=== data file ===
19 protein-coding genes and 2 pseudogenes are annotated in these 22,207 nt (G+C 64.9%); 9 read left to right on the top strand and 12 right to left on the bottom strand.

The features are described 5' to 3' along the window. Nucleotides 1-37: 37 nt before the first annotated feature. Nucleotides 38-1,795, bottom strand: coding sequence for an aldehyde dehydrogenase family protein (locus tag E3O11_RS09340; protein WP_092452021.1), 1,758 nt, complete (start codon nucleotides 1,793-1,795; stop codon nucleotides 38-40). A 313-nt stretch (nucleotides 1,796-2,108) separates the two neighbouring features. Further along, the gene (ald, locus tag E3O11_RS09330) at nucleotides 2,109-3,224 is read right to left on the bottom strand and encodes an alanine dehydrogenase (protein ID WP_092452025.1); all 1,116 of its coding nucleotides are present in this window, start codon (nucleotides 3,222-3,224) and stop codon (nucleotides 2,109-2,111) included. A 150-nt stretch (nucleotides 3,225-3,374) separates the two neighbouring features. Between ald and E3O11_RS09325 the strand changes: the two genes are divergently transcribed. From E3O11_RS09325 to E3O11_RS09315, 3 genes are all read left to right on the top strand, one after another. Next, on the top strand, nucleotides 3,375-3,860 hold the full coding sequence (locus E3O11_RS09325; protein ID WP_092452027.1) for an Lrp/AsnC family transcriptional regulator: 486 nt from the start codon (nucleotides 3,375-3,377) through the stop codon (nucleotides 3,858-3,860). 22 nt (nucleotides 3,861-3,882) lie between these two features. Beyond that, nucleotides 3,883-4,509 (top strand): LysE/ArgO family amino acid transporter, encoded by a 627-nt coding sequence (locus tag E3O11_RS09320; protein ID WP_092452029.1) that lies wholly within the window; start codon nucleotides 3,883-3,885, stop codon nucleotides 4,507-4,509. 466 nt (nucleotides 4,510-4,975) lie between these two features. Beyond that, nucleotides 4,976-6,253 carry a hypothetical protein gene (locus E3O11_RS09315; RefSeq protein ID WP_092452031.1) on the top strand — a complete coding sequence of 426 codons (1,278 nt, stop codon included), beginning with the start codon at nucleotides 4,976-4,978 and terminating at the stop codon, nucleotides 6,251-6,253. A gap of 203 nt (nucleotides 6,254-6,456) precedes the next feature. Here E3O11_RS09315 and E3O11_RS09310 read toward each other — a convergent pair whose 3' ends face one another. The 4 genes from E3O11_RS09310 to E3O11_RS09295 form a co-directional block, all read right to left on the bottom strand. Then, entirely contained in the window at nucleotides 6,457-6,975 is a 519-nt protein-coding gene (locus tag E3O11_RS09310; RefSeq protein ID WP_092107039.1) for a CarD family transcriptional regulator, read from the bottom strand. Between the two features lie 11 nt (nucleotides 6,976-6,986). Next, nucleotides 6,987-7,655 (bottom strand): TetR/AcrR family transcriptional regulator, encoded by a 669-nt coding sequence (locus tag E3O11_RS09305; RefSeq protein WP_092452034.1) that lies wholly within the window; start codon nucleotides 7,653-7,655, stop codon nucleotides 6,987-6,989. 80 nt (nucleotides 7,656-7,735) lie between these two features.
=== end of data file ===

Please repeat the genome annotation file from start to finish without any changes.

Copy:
19 protein-coding genes and 2 pseudogenes are annotated in these 22,207 nt (G+C 64.9%); 9 read left to right on the top strand and 12 right to left on the bottom strand.

The features are described 5' to 3' along the window. Nucleotides 1-37: 37 nt before the first annotated feature. Nucleotides 38-1,795, bottom strand: coding sequence for an aldehyde dehydrogenase family protein (locus tag E3O11_RS09340; protein WP_092452021.1), 1,758 nt, complete (start codon nucleotides 1,793-1,795; stop codon nucleotides 38-40). A 313-nt stretch (nucleotides 1,796-2,108) separates the two neighbouring features. Further along, the gene (ald, locus tag E3O11_RS09330) at nucleotides 2,109-3,224 is read right to left on the bottom strand and encodes an alanine dehydrogenase (protein ID WP_092452025.1); all 1,116 of its coding nucleotides are present in this window, start codon (nucleotides 3,222-3,224) and stop codon (nucleotides 2,109-2,111) included. A 150-nt stretch (nucleotides 3,225-3,374) separates the two neighbouring features. Between ald and E3O11_RS09325 the strand changes: the two genes are divergently transcribed. From E3O11_RS09325 to E3O11_RS09315, 3 genes are all read left to right on the top strand, one after another. Next, on the top strand, nucleotides 3,375-3,860 hold the full coding sequence (locus E3O11_RS09325; protein ID WP_092452027.1) for an Lrp/AsnC family transcriptional regulator: 486 nt from the start codon (nucleotides 3,375-3,377) through the stop codon (nucleotides 3,858-3,860). 22 nt (nucleotides 3,861-3,882) lie between these two features. Beyond that, nucleotides 3,883-4,509 (top strand): LysE/ArgO family amino acid transporter, encoded by a 627-nt coding sequence (locus tag E3O11_RS09320; protein ID WP_092452029.1) that lies wholly within the window; start codon nucleotides 3,883-3,885, stop codon nucleotides 4,507-4,509. 466 nt (nucleotides 4,510-4,975) lie between these two features. Beyond that, nucleotides 4,976-6,253 carry a hypothetical protein gene (locus E3O11_RS09315; RefSeq protein ID WP_092452031.1) on the top strand — a complete coding sequence of 426 codons (1,278 nt, stop codon included), beginning with the start codon at nucleotides 4,976-4,978 and terminating at the stop codon, nucleotides 6,251-6,253. A gap of 203 nt (nucleotides 6,254-6,456) precedes the next feature. Here E3O11_RS09315 and E3O11_RS09310 read toward each other — a convergent pair whose 3' ends face one another. The 4 genes from E3O11_RS09310 to E3O11_RS09295 form a co-directional block, all read right to left on the bottom strand. Then, entirely contained in the window at nucleotides 6,457-6,975 is a 519-nt protein-coding gene (locus tag E3O11_RS09310; RefSeq protein ID WP_092107039.1) for a CarD family transcriptional regulator, read from the bottom strand. Between the two features lie 11 nt (nucleotides 6,976-6,986). Next, nucleotides 6,987-7,655 (bottom strand): TetR/AcrR family transcriptional regulator, encoded by a 669-nt coding sequence (locus tag E3O11_RS09305; RefSeq protein WP_092452034.1) that lies wholly within the window; start codon nucleotides 7,653-7,655, stop codon nucleotides 6,987-6,989. 80 nt (nucleotides 7,656-7,735) lie between these two features.